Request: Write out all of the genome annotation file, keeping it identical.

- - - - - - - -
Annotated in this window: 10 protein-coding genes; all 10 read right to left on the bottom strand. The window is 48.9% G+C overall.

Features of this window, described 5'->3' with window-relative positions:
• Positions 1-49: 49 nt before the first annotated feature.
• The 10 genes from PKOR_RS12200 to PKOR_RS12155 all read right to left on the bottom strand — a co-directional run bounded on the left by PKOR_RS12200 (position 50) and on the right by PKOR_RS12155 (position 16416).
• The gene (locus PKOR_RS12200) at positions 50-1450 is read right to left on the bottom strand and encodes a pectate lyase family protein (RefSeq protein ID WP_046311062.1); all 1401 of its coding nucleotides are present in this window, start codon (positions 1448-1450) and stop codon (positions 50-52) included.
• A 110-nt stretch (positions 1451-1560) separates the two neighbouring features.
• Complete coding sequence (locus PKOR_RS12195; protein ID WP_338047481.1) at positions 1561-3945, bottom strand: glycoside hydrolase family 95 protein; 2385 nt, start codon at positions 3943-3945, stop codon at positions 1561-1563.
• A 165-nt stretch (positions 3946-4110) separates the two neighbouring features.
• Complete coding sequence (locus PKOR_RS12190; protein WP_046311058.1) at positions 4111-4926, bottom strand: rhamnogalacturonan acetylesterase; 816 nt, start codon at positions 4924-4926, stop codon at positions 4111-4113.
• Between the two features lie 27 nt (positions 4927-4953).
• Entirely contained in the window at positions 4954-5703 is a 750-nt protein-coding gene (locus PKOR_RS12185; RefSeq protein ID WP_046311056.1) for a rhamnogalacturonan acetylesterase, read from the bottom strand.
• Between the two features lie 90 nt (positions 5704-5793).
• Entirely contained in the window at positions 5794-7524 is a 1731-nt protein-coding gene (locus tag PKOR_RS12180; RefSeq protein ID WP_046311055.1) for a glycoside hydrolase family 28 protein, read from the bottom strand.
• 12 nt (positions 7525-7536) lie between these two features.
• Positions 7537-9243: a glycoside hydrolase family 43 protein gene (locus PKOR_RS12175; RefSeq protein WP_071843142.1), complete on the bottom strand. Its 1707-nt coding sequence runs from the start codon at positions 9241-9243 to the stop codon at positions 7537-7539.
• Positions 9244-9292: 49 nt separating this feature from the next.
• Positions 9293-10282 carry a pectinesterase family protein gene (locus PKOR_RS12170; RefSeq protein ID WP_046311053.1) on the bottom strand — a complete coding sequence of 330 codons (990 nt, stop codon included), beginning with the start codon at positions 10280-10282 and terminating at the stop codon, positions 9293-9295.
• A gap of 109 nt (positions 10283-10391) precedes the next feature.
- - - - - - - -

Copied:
Annotated in this window: 10 protein-coding genes; all 10 read right to left on the bottom strand. The window is 48.9% G+C overall.

Features of this window, described 5'->3' with window-relative positions:
• Positions 1-49: 49 nt before the first annotated feature.
• The 10 genes from PKOR_RS12200 to PKOR_RS12155 all read right to left on the bottom strand — a co-directional run bounded on the left by PKOR_RS12200 (position 50) and on the right by PKOR_RS12155 (position 16416).
• The gene (locus PKOR_RS12200) at positions 50-1450 is read right to left on the bottom strand and encodes a pectate lyase family protein (RefSeq protein ID WP_046311062.1); all 1401 of its coding nucleotides are present in this window, start codon (positions 1448-1450) and stop codon (positions 50-52) included.
• A 110-nt stretch (positions 1451-1560) separates the two neighbouring features.
• Complete coding sequence (locus PKOR_RS12195; protein ID WP_338047481.1) at positions 1561-3945, bottom strand: glycoside hydrolase family 95 protein; 2385 nt, start codon at positions 3943-3945, stop codon at positions 1561-1563.
• A 165-nt stretch (positions 3946-4110) separates the two neighbouring features.
• Complete coding sequence (locus PKOR_RS12190; protein WP_046311058.1) at positions 4111-4926, bottom strand: rhamnogalacturonan acetylesterase; 816 nt, start codon at positions 4924-4926, stop codon at positions 4111-4113.
• Between the two features lie 27 nt (positions 4927-4953).
• Entirely contained in the window at positions 4954-5703 is a 750-nt protein-coding gene (locus PKOR_RS12185; RefSeq protein ID WP_046311056.1) for a rhamnogalacturonan acetylesterase, read from the bottom strand.
• Between the two features lie 90 nt (positions 5704-5793).
• Entirely contained in the window at positions 5794-7524 is a 1731-nt protein-coding gene (locus tag PKOR_RS12180; RefSeq protein ID WP_046311055.1) for a glycoside hydrolase family 28 protein, read from the bottom strand.
• 12 nt (positions 7525-7536) lie between these two features.
• Positions 7537-9243: a glycoside hydrolase family 43 protein gene (locus PKOR_RS12175; RefSeq protein WP_071843142.1), complete on the bottom strand. Its 1707-nt coding sequence runs from the start codon at positions 9241-9243 to the stop codon at positions 7537-7539.
• Positions 9244-9292: 49 nt separating this feature from the next.
• Positions 9293-10282 carry a pectinesterase family protein gene (locus PKOR_RS12170; RefSeq protein ID WP_046311053.1) on the bottom strand — a complete coding sequence of 330 codons (990 nt, stop codon included), beginning with the start codon at positions 10280-10282 and terminating at the stop codon, positions 9293-9295.
• A gap of 109 nt (positions 10283-10391) precedes the next feature.